Sitting at work, the day after completing my first triathlon, feeling okay (mild lower back pain), I’m amazed that I was able to complete the half-mile swim.
Between hyperventilating 150 yards to the first buoy, treading water to rest, swimming on my back and a modified breast crawl with spurts of freestyle thrown in, I finished the first leg in almost an hour. It didn’t feel that long, oddly.
LA County lifeguards were their amazing, cheerful, professional, helpful selves, keeping an eye on me and helping me out of the water. It was a humbling experience. I struggled, but my desire to see this through was greater than any desire I had to quit. That thought didn’t cross my mind, actually. I recalled the friends I know who have done this before and asked myself, “How would [friend] handle this?” I also reminded myself that I did train in the pool, that I had the skill set to do this.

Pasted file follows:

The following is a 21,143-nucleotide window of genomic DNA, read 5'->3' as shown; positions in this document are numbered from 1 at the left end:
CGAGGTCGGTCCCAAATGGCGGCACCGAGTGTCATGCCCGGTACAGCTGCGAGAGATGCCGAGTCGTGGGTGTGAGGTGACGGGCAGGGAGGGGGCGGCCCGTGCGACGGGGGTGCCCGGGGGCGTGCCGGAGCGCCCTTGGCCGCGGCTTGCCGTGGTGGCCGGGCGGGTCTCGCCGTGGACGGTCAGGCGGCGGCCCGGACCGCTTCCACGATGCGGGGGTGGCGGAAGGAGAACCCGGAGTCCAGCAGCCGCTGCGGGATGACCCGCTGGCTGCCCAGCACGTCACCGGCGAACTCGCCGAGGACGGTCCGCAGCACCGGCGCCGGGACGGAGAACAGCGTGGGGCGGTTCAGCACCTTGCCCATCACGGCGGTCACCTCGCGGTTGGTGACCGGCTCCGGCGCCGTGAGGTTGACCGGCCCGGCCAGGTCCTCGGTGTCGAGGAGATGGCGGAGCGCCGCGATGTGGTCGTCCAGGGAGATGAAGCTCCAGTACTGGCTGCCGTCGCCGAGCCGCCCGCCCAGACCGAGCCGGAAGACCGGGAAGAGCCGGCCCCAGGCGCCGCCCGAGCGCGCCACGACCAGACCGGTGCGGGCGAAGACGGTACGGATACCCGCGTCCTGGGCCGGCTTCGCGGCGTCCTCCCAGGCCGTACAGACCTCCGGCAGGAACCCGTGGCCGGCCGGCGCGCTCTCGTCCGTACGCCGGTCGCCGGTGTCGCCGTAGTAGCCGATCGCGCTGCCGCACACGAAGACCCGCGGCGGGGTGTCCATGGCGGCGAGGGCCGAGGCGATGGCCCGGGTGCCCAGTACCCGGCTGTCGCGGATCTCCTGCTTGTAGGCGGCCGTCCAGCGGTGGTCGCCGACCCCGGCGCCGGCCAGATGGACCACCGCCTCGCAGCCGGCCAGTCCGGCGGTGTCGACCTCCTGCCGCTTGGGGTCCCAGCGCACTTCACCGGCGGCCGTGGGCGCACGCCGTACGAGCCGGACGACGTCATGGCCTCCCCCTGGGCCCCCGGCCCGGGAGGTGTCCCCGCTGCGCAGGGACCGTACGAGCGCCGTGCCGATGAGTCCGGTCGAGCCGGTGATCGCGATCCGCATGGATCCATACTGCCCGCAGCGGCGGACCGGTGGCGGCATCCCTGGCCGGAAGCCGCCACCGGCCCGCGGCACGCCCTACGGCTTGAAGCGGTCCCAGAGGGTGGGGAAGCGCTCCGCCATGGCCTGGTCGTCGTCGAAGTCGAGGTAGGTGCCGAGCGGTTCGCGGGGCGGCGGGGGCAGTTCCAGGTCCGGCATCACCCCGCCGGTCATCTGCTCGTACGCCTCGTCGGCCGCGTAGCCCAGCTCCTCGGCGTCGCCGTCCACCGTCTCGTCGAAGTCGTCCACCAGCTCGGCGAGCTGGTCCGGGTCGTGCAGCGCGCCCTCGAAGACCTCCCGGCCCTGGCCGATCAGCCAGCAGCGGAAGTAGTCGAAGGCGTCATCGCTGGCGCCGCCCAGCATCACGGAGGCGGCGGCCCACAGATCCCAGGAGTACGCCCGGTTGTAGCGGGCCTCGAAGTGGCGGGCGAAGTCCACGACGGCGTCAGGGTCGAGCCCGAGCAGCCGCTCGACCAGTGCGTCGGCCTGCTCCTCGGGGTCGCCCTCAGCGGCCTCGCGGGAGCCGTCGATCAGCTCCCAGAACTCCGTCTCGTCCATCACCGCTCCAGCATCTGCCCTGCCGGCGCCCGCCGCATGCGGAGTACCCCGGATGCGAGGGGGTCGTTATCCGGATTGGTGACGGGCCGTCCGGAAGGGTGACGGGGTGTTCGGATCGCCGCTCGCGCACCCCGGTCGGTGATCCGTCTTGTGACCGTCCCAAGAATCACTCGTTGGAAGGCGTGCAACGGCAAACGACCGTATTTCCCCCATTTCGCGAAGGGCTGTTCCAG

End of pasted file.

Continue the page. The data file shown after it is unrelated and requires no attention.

Even so, swimming in the ocean for the first time was the most foreign feeling I’ve experienced, and especially those first 150 yards. I was overwhelmed. But action paired with positive thinking worked.
My first transition was a wobbly-legged moment in slow motion. I didn’t remember my bib number, but luckily had no trouble finding my bike as it was one of the last ones remaining in the transition area. Everyone else was on the road. I’m here to finish, I kept telling myself, don’t beat yourself up too much, just keep going. That’s where the mental aspect of marathon training comes in handy. Just keep going.
After overcoming the swim, the rest of the race was almost anticlimactic. Running was more of jog, and I was able to pass a couple of people before the final, 90-degree turn to the finish line.
A day later, I’m left with a sunburn, a little pain, and a big desire to do better. Who knows, maybe a half ironman?
Just keep going.